Katia Taam

Active Member
Year of past OR future Camino
Every year, since 2000. Most times portuguese camino also twice the french camiño. Two time Le Puy .
I do have fear of heighs and I did feel insecure when climbing outside Cahors. I was difficult for me specially the second time as it was raining and I had to go very slowly not to slip on the mud.
 
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flickchic98

New Member
Year of past OR future Camino
May 18,2015 - June 23,2015 El Camino Frances
May 25, 2017 - June 30th, 2017 Le Puy to Moissac
I walked half way to Moissac and do not recall any scary parts - and I suffer from really bad vertigo. But I went in 2017 - I wonder if your friend took an alternate route? I stuck with GR65 the whole way.
For me the scariest part was walking through a cow field (among the cows) and they were blocking the exit. So I had to climb a fence with the help of two French ladies (angels that showed up out of nowhere!) but I digress.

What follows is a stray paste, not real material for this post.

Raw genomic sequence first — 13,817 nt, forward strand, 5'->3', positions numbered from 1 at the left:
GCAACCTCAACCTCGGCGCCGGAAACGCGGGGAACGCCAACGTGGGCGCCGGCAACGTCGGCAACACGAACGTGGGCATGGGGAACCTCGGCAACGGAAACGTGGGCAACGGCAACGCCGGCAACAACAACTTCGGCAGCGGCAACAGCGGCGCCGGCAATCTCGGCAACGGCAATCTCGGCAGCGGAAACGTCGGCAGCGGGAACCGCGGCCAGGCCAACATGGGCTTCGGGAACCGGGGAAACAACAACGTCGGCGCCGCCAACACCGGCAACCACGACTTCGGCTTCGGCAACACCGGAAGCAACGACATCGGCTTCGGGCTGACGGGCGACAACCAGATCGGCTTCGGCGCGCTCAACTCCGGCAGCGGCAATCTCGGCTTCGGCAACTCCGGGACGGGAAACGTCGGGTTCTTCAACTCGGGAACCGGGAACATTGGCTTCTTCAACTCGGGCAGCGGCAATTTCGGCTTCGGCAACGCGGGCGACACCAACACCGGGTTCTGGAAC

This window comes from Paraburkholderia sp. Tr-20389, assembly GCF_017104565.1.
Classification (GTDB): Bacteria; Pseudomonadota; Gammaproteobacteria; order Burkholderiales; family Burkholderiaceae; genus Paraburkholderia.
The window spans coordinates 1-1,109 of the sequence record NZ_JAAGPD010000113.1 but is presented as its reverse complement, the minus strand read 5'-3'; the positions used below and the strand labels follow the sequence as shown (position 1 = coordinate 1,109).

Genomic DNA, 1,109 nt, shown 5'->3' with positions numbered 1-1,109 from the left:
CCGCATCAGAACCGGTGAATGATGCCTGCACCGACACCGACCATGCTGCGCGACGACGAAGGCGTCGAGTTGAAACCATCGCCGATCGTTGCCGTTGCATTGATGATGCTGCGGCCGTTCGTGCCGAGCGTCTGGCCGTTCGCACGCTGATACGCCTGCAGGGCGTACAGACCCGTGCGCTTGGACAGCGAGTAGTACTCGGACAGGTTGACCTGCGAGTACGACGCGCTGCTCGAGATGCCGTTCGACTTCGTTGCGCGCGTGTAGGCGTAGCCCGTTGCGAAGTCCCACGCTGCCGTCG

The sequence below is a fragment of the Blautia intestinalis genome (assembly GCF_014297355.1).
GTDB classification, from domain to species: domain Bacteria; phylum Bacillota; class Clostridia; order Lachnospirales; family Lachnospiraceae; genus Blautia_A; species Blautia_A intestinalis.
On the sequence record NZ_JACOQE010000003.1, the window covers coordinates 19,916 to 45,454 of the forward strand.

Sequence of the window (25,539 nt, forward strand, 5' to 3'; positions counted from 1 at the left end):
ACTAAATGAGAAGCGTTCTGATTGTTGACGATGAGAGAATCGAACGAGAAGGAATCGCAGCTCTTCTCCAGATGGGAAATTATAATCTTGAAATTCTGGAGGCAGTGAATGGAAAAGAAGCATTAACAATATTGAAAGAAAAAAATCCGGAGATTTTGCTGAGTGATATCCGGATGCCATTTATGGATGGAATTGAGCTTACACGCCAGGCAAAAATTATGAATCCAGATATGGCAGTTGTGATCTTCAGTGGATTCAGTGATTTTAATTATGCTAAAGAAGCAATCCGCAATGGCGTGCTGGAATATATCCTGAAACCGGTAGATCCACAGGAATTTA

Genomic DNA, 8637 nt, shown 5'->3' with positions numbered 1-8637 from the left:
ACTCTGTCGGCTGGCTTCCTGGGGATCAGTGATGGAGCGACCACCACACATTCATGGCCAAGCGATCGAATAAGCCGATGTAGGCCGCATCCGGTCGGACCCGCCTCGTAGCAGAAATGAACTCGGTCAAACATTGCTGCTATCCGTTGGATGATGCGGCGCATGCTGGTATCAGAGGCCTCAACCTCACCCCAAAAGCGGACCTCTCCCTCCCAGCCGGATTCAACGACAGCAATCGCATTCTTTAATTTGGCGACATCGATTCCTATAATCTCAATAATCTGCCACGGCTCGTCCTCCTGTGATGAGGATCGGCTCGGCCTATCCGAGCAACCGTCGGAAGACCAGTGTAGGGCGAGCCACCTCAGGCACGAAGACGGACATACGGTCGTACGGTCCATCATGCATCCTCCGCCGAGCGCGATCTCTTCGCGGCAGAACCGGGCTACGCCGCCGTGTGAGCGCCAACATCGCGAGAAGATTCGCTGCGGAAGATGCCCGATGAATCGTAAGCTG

jsalt

Jill
Year of past OR future Camino
Portugués, Francés, LePuy, Rota Vicentina, Norte, Madrid, C2C, Salvador, Primitivo, Aragonés, Inglés
I have a fear of heights, and have walked from Le Puy, and cannot recall anywhere, until I crossed the bridge into Portomarin, where I had to walk in the road with the traffic. I would definitely remember if there had been anywhere in France.
 

Walton

Active Member
Year of past OR future Camino
2016 Sjpp to Sdc. 2018 Lisbon to Sdc to Finisterre. Next up hopefully VDP or Del Norte.
One thing that will assist is walking poles.